January 2009 Issue
Ohioan - Lonnie Thompson
AGE: Turned 60 last July at 20,000 feet in the Andes Mountains of South America.
PERSONAL: He and his wife and colleague, Ellen, have one daughter, Regina.
OCCUPATION: Paleoclimatologist at The Ohio State University’s Byrd Polar Research Center and professor of environmental geology and paleoclimatology at OSU.
TRANSLATION: Thompson studies the history of Earth’s climate as it is recorded in ice. His work takes him to some of the highest mountaintops in the tropics to drill ice cores (such as the one pictured above), which are brought to OSU’s Byrd Center, the only tropical archive on Earth.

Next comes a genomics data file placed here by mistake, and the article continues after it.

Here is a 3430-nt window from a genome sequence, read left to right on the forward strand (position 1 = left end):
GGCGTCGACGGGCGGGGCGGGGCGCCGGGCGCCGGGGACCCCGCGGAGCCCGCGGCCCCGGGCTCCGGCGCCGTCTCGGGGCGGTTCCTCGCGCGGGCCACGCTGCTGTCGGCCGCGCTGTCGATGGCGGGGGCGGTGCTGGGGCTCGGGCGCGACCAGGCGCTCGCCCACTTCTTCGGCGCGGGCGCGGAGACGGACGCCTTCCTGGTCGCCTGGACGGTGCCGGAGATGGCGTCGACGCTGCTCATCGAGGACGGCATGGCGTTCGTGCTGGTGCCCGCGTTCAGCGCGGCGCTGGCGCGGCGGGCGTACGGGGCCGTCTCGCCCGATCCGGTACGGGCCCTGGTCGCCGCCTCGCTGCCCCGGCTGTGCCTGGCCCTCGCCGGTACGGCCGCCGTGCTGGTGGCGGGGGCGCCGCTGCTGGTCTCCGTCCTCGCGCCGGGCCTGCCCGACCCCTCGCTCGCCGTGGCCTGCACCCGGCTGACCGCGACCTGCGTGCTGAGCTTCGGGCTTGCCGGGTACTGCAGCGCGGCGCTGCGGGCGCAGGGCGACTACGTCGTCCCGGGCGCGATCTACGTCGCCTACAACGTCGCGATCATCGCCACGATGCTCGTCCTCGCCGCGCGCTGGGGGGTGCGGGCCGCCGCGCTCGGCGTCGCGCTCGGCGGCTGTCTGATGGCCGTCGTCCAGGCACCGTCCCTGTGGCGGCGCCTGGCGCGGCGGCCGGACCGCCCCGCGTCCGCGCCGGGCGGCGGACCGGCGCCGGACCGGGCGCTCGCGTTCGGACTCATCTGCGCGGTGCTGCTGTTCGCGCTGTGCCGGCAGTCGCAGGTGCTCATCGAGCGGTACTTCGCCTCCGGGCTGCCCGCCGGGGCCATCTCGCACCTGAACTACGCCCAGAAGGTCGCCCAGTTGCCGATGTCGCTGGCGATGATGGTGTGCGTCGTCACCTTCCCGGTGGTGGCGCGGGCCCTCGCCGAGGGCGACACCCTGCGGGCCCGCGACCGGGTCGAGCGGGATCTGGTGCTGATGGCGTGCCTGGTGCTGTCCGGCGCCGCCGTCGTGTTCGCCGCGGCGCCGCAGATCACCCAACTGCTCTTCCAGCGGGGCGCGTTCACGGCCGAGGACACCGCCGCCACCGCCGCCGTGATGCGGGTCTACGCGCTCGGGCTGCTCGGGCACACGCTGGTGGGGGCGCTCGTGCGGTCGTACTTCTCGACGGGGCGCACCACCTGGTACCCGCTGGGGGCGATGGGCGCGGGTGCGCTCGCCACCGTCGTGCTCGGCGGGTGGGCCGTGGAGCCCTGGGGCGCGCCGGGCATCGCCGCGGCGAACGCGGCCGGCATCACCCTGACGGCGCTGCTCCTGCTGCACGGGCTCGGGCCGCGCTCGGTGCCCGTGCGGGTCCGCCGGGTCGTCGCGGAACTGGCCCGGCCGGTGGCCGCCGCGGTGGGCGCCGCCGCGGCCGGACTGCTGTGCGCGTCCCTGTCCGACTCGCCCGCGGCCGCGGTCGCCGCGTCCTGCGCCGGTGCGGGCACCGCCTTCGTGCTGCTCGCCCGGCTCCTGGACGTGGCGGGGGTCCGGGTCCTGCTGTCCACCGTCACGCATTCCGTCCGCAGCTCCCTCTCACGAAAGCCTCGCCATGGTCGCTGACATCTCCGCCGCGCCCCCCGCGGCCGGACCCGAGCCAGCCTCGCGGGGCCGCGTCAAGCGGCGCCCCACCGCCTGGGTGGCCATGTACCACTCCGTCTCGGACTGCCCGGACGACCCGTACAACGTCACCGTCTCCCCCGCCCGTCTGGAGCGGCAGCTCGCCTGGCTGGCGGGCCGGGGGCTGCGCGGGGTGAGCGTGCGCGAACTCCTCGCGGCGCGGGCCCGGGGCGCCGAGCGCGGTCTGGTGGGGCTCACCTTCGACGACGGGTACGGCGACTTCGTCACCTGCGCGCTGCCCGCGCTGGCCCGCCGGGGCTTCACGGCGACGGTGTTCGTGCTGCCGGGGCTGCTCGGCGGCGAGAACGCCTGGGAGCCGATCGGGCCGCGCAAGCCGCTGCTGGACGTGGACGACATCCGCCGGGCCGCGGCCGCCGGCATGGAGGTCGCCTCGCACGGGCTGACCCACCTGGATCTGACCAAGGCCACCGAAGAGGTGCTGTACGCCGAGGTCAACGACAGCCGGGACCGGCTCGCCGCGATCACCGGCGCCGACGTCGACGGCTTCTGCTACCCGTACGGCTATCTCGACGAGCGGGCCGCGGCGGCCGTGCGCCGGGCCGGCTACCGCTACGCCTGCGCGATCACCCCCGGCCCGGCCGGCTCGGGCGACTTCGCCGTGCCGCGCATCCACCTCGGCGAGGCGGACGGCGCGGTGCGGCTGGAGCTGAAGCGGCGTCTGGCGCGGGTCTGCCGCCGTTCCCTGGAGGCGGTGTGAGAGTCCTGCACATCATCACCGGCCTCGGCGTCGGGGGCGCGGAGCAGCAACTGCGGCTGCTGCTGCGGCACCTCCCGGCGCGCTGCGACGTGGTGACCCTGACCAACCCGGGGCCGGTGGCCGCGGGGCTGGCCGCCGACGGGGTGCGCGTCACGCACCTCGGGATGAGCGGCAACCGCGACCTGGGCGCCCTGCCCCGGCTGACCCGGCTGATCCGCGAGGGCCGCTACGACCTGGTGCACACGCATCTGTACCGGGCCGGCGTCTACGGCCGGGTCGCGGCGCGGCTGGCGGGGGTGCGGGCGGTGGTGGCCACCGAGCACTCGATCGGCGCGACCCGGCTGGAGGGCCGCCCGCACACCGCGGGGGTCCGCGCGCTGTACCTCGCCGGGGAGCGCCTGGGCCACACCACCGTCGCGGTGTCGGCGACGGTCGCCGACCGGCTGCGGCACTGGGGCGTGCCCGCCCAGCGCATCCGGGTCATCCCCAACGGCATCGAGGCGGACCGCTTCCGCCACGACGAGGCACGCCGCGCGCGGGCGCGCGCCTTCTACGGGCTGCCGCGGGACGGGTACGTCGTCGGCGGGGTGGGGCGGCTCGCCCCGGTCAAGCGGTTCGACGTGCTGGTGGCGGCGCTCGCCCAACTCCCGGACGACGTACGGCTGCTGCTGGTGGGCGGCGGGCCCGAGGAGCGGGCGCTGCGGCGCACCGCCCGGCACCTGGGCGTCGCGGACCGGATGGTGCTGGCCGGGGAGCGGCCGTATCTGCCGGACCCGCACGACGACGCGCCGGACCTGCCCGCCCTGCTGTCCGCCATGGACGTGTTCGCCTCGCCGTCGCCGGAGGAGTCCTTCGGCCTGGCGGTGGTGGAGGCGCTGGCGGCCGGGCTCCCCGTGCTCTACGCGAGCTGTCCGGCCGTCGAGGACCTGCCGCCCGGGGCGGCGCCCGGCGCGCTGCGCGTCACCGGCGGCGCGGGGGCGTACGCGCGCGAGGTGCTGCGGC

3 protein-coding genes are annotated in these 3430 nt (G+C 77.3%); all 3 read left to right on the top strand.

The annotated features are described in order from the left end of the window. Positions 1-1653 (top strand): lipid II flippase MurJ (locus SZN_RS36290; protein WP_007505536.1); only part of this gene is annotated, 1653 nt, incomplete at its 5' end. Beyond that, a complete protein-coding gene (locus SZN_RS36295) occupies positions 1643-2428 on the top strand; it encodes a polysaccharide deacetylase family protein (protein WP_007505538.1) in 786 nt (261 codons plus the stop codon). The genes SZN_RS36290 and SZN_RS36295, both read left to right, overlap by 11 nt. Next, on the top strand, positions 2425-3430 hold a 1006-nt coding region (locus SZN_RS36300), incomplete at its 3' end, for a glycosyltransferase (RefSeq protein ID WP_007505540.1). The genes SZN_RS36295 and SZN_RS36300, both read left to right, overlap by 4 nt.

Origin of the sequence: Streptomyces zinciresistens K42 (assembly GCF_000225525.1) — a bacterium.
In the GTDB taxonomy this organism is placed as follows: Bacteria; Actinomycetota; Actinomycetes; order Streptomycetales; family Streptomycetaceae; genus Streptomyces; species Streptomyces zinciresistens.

FIELD WORK: “I’ve been on 54 expeditions, in 15 different countries,” Thompson says. “The longest lasted three months.” Six tons of equipment goes to the drill site, and about 10 tons of ice cores comes back.
DISCOVERIES: Thompson and his team were the first to successfully dig up ice cores in the tropics. His work has served as a learning tool in “An Inconvenient Truth” (Al Gore’s documentary) and National Geographic magazine, and on the History Channel. Time magazine named Thompson a hero of the environment in 2008.
LOOKING FORWARD TO: In March, Thompson will drill in New Guinea, revisit two sites in Peru and, for the first time, he and his wife will be in the field together as they drill in the Antarctic Peninsula.